SMG tissues from each group were harvested one week after completion of the salivary secretion measurements and were used for MDA measurements. Total protein in SMG tissues was used in the MDA detection assessment. Data are shown as the mean ± standard deviation (n = 5). Significant differences are expressed as *P <0.05. Cont, fed a normal diet; Q, fed quercetin (1.25 g/kg/day or 0.25 g/kg/day); IR, 15 Gy radiation; Q+IR, fed quercetin plus 15 Gy radiation.

Gene expression cascade analysis

To comprehensively detect the expression of genes associated with the mechanisms by which quercetin promotes salivary secretion, we conducted gene expression cascade analysis in MAECs, with the objective of evaluating the effects on peripheral circulation. TFBS analysis and key node analysis of the quercetin-treated and -untreated MAECs resulted in key nodes that were factors thought to cause changes in the expression of genes related to the binding sites. From several cascade networks derived from these key nodes, factors related to oxidative stress, such as Forkhead box protein O1A (FOXO1A), AKT-1 and H2O2, were detected with high frequency (Fig. 7). These findings indicate that quercetin regulates oxidative stress.

Figure 7. Gene cascade analysis in MAECs.

The pathway map acquired from gene cascade analyses of quercetin-treated (50 μM) and untreated MAECs is shown. Black line + blue box represents enzymatic reaction or binding, red line + red box represents inhibition, black line + green box represents activation, and black line + yellow box represents other reactions. Diamond-shaped metabolites and proteins represent ligands, triangular proteins represent transcription factors, and blue rectangles represent genes.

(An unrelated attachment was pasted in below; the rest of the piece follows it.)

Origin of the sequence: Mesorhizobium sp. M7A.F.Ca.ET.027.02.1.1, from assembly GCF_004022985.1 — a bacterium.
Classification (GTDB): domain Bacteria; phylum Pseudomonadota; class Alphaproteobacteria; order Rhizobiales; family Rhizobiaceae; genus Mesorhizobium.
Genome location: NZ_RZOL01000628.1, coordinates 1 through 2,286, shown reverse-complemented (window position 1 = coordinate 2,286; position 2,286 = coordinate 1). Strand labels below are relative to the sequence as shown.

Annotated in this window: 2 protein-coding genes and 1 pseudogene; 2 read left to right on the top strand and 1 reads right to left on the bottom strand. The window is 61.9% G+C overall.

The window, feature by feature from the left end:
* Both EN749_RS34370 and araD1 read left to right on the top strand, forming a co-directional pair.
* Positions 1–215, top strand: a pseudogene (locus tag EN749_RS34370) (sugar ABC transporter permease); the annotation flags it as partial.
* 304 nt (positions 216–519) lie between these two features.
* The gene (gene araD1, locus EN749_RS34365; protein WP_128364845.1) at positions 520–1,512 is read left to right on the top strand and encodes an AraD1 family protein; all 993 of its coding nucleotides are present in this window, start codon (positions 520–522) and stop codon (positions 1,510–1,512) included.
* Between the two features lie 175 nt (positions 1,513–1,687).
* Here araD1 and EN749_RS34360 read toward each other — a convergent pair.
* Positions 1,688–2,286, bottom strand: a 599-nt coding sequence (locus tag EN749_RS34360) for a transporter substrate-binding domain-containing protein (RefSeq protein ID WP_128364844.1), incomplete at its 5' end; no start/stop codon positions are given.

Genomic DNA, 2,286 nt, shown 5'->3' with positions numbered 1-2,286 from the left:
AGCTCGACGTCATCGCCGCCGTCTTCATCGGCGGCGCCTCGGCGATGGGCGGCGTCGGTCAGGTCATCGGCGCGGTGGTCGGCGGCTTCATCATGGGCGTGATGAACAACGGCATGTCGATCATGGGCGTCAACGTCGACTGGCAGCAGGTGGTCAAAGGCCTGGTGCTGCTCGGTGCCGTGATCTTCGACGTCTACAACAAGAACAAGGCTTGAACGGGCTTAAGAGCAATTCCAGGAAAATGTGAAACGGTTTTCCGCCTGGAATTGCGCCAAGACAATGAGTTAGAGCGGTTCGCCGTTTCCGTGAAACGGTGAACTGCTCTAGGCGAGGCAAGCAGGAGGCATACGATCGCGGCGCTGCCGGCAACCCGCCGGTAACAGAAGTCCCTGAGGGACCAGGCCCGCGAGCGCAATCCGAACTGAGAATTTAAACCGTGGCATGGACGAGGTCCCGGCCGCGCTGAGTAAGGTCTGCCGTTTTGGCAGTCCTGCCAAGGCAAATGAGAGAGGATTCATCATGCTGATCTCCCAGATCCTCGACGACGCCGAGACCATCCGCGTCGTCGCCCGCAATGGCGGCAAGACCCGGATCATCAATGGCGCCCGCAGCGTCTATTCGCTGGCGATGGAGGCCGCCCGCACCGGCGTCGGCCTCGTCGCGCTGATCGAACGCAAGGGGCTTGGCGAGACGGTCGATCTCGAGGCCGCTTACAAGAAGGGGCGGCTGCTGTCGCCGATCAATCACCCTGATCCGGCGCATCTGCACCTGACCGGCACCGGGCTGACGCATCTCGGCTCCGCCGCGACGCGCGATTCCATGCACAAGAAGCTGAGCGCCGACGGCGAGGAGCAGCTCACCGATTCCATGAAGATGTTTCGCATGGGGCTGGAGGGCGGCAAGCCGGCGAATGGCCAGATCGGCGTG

The aims of the present study were two-fold: to determine the effects of quercetin, a polyphenol, on salivary secretion and to elucidate its mechanism of action. Our investigation demonstrates that quercetin suppresses oxidative stress and proinflammatory cytokines and contributes to salivary secretion through the upregulation of AQP5 in gland cells.

Although we did not observe marked histological changes or clear reductions in the number of CD31+ cells in the SMGs of irradiated and quercetin-fed mice (data not shown), a previous report on radiation-induced impaired salivary secretion found that unlike our study, histology images showed inflammatory changes in the SMG, such as loss of acinar cells, vasodilation and angiogenesis at 4 weeks after irradiation [11]. Nonetheless, there have also been reports that did not show a clear and marked change [19, 20]. For example, Mishima et al. demonstrated that at 8 weeks after irradiation, the decrease in salivary secretion levels is not accompanied by obvious histological changes [21]. Therefore, the observations are not consistent, and it is unclear whether this is due to differences in the site or method of irradiation. In any case, it appears to be difficult to evaluate the glandular secretion capacity based on morphological/histological images.

It has been previously shown that inflammatory responses are involved in the impairment of salivary secretion by radiation [22, 23]. Our study also showed that TNF-α and IL-10 expression is markedly upregulated by irradiation, suggesting that salivary secretion was impaired through TNF-α-mediated inflammation. The anti-inflammatory cytokine IL-10 also increased with irradiation; however, it has previously been reported that the overexpression of TNF-α at inflammatory sites leads to increases in IL-10 to suppress TNF-α [24, 25]. Thus, IL-10 appears to increase in response to TNF-α expression.